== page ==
Mikhail Svetov, chairman of the “Сivil society” movement and one of the main propagators of right-wing libertarianism in Russia, leads a YouTube channel called “SVTV,” which is widely advertised in the far-right milieu. At the end of 2021, Yegor “Pogrom” Prosvirnin, the nationalists’ chief propagandist, jumped naked from a window in the centre of Moscow. His project status is unclear.

The official ultra-conservative media in Russia are the “Tsargrad” group and its associated online resources. “Tsargrad TV” was created according to the canons of the American conservative television channel Fox News. From the start, Tsargrad was positioned as a TV channel with “news presented from a Christian point of view”. “Tsargrad” began to spread anti-migrant hysteria and conspiracy theories about the COVID-19 pandemic. Other media accused of nationalist rhetoric is online “Readovka” and its editor-in-chief Alexei Kostylev and as well as the former liberal publication “Ridus”, whose editor-in-chief is a former member of the neo-Nazi music group Andrei “Most” Gulutin. 

Ultra-conservative media oppose the Western countries, which they see as a “den of homosexuality” and “biblical Sodom”. At the same time, the far-right repeats conservative clichés from the West, talking about the Great Replacement, the “White Race Extinction”, and the Narrative which is aggressively implemented by leftists, the dominance of feminists who want to destroy the traditional Russian family with the money of “Gayrope”. Russian ultra-conservative media also widely promote “ethical crime” topics.

Financial Landscape

Financial landscape

The far-right is a convenient tool for political manipulation. Their main asset is violence. The ultra-right was used in their interests by various groups, starting with the best-known neo-Nazi organisation Russian National Unity (RNU) in the ’90s. It was turned into a powerful organisation that acted as a scarecrow during necessary moments such as October 1993. But when its leader, Alexander Barkashov, became independent, RNU was quickly marginalised by secret services. Sympathetic middle-ranking businessmen primarily financed RNU; members of the organisation did not shy away from racketeering and protection of petty traders.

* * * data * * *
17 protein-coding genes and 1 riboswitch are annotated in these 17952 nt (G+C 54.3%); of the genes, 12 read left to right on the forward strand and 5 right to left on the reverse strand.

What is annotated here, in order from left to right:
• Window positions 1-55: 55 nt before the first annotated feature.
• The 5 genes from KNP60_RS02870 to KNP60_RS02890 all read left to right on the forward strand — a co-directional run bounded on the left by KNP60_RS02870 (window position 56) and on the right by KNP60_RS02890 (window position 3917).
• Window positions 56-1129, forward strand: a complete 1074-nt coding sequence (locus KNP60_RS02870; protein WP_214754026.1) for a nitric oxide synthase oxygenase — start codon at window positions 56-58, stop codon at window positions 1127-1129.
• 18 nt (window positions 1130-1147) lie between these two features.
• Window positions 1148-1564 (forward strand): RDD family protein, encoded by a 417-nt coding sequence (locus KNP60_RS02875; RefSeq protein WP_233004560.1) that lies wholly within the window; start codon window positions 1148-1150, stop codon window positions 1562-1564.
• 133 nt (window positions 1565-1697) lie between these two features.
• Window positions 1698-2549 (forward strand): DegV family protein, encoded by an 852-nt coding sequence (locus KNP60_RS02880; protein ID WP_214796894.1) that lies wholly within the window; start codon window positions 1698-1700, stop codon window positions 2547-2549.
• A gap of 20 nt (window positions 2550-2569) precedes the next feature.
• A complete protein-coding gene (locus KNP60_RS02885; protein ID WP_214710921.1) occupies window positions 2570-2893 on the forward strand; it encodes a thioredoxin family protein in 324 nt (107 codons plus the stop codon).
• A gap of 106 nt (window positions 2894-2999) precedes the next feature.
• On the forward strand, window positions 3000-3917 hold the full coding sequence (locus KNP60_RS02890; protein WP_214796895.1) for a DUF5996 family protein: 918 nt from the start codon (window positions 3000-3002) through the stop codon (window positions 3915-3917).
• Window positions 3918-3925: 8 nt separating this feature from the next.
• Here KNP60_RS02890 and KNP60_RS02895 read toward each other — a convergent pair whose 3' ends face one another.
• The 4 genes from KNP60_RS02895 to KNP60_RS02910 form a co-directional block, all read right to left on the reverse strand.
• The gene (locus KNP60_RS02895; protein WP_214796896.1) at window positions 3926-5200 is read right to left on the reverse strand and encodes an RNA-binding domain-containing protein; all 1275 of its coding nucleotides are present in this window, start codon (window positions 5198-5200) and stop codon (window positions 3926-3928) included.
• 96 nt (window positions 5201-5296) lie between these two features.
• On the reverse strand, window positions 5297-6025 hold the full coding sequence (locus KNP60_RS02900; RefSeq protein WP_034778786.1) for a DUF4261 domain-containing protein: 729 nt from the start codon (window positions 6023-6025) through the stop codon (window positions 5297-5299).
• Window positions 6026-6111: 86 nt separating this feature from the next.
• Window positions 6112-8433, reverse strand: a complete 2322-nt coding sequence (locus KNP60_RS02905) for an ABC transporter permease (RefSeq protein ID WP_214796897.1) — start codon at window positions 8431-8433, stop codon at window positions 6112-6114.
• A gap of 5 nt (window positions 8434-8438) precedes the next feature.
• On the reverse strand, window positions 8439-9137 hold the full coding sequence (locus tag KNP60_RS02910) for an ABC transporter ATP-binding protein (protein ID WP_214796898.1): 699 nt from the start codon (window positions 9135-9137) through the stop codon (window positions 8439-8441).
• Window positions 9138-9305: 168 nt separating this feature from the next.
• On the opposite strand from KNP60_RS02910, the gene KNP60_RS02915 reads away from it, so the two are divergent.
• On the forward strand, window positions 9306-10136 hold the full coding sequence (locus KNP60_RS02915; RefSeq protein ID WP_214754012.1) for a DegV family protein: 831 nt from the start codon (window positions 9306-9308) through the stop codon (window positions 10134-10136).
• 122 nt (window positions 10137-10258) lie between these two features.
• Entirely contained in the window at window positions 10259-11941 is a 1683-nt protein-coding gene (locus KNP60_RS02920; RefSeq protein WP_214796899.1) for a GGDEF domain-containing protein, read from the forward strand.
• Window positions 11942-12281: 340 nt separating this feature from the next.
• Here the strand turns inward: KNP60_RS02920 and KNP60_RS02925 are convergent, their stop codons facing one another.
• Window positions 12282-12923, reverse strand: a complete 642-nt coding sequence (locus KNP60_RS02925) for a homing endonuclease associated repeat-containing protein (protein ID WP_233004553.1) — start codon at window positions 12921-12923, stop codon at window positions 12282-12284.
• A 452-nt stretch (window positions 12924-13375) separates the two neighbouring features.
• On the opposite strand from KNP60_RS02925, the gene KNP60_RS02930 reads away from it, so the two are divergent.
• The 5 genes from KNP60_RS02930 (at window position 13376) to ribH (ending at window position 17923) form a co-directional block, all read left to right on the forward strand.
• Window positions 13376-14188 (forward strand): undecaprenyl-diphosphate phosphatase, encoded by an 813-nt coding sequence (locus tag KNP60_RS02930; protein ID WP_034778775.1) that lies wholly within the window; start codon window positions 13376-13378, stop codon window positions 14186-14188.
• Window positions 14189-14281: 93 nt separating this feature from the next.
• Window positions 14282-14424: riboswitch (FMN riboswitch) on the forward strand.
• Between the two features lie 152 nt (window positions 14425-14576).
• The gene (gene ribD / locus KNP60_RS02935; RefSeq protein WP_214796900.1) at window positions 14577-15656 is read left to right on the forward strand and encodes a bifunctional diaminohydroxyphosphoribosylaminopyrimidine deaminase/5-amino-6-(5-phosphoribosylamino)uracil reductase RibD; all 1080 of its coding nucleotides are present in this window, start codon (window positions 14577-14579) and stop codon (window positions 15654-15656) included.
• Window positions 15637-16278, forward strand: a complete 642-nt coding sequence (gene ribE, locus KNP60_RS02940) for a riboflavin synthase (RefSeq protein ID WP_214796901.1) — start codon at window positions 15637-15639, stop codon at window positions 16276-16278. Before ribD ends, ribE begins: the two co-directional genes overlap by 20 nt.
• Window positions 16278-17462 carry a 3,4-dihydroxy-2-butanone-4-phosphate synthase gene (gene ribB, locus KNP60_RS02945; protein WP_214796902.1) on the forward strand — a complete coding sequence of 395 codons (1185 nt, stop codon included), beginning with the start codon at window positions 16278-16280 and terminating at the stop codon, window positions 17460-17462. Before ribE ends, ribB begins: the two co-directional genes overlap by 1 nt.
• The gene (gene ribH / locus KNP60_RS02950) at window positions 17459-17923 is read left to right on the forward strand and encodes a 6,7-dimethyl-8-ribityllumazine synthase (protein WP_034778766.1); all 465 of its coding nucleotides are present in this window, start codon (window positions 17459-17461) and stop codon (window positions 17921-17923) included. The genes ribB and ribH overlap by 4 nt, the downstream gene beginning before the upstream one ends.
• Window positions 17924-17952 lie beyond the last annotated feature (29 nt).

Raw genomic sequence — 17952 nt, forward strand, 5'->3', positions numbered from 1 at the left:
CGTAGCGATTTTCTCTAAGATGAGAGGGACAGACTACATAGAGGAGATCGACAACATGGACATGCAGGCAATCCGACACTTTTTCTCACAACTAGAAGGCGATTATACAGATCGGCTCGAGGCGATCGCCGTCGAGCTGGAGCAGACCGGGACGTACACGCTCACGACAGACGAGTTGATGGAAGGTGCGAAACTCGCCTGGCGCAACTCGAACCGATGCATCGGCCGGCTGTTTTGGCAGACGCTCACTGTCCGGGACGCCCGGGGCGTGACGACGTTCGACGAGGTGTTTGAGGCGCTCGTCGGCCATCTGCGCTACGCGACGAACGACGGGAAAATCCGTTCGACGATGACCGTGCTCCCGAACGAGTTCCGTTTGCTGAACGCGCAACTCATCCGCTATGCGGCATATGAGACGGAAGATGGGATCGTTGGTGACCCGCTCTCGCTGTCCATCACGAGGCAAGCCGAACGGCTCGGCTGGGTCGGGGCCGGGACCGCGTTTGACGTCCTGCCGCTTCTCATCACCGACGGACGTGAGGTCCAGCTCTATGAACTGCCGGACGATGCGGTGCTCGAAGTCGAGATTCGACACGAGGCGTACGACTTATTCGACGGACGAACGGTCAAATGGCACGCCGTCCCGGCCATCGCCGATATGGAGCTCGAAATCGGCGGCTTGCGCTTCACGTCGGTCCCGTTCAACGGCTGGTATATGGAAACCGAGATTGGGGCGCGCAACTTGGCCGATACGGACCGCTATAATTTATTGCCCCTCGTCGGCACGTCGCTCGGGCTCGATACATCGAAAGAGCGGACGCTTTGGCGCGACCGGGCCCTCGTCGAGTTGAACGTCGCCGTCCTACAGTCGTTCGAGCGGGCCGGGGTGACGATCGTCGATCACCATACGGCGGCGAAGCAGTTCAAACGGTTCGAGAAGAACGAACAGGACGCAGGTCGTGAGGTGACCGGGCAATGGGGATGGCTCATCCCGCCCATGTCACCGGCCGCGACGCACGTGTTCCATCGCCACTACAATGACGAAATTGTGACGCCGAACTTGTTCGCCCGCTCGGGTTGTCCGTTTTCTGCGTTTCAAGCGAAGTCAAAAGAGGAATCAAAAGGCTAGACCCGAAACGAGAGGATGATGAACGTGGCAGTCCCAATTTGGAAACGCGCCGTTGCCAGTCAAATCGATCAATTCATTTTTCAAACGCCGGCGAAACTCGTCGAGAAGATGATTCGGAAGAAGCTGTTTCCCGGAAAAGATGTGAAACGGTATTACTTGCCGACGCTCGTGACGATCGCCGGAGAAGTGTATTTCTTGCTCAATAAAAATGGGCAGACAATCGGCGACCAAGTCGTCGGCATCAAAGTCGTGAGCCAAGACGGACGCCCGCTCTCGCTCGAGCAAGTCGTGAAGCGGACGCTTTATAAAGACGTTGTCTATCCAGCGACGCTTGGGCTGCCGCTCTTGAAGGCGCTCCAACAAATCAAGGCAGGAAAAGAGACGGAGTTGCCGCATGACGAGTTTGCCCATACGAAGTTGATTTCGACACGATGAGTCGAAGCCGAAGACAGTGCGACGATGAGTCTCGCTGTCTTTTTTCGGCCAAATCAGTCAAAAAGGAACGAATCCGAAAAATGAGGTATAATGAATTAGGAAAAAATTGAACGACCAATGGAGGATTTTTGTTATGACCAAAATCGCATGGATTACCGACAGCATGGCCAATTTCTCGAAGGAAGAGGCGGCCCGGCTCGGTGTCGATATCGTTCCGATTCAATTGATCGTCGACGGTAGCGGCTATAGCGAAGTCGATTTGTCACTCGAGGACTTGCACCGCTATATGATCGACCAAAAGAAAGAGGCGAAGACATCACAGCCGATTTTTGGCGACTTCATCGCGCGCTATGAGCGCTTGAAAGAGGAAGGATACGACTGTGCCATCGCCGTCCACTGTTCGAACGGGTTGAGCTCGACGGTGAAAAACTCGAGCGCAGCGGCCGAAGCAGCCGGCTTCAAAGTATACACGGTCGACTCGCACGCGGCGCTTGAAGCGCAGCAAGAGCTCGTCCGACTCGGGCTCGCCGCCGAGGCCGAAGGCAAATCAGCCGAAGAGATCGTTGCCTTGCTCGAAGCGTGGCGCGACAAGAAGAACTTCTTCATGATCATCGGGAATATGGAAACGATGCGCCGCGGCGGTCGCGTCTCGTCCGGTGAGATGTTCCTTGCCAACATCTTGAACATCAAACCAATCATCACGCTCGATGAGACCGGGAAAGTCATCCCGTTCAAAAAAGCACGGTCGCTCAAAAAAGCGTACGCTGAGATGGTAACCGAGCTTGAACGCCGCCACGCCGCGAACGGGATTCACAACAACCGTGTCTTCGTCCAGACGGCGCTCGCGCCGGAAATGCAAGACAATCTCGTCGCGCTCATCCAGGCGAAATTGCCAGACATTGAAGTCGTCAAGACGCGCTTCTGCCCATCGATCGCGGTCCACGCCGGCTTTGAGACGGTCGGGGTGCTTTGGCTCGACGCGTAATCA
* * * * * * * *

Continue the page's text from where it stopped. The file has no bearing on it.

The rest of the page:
During the investigation of the NSO-North case in 2011, in which members committed 30 murders, arms trafficking, explosions, arson, and an attempted terrorist attack at a hydroelectric power plant, it was widely known that police found more than 200 million rubles in the accounts of Maxim “Adolf” Bazylev, the chief ideologist of NSO-North. Bazylev and Sergei “Botsman” Korotkikh were involved in a financial scam involving cashing out hundreds of millions of rubles. As part of this scam, the NSO received an office and a gym for free, and the society’s activists received money on secret bank cards. The media repeatedly mentioned Maxim Gritsai, a businessman with whom Malyuta and Adolf did business. Some believe Gritsai was an intermediary between the NSO and the secret services. 

It is believed that the “Russian March”, and largest nationalist Russian movement in the 2000’s DPNI, was funded by the construction business in general, particularly Mirax Group, Rogozin, and oligarch Boris Berezovsky. Konstantin Malofeev funded nationalists from the Novorossiya project who fought in Donbas as part of the deal with the state VTB bank. Malofeev was involved in a criminal case about fraud with a loan. By 2015, the debt to VTB had already reached $600 million, but the parties had signed a settlement agreement. According to Kommersant, VTB forgave 85% of this amount for helping Donbas. Malofeev was put under US sanctions for this.

After Russia invaded Ukraine, Konstantin Malofeev assembled his own “Moscow” squad of the 106th Airborne Division from far-right soccer hooligans and sponsored it. It is also known that a similar team of ultra-right-wing soccer hooligans from the PMC Espanola is sponsored by the head of the security service of Russian Railways, Viktor Shendrik, who, according to the media, acts out of the interests of the oligarch brothers Rotenberg. Who sponsors the Russian Imperial Movement and its combat wing Imperial Legion is still unknown. 

The sources of funding for the ultra-right in Russia are internal since the Russian security services closely monitor such things.


Quarterly Reports

Quarterly reports give in-depth insights into the most pressing recent social and political developments in each country as they pertain to the local far-right networks and their international allies.

Russia - January 2022
Russia - January 2022

In general, far-right and nazi activity in Russia during January 2022 was small.
M.K.U. detention
The 19-year-old administrator of the Telegram group for the neo-Nazi youth organization “Maniacs: Cult of Murder” was detained in the Tver region.
MGSU racist video
A video was posted on Telegram of young people on the campus of Moscow State Construction University (MGSU) harassing black students, throwing snowballs at their backs and handing them bananas as “gifts,” and saying racist insults. The protesters filmed all of this on video and posted it on the Internet.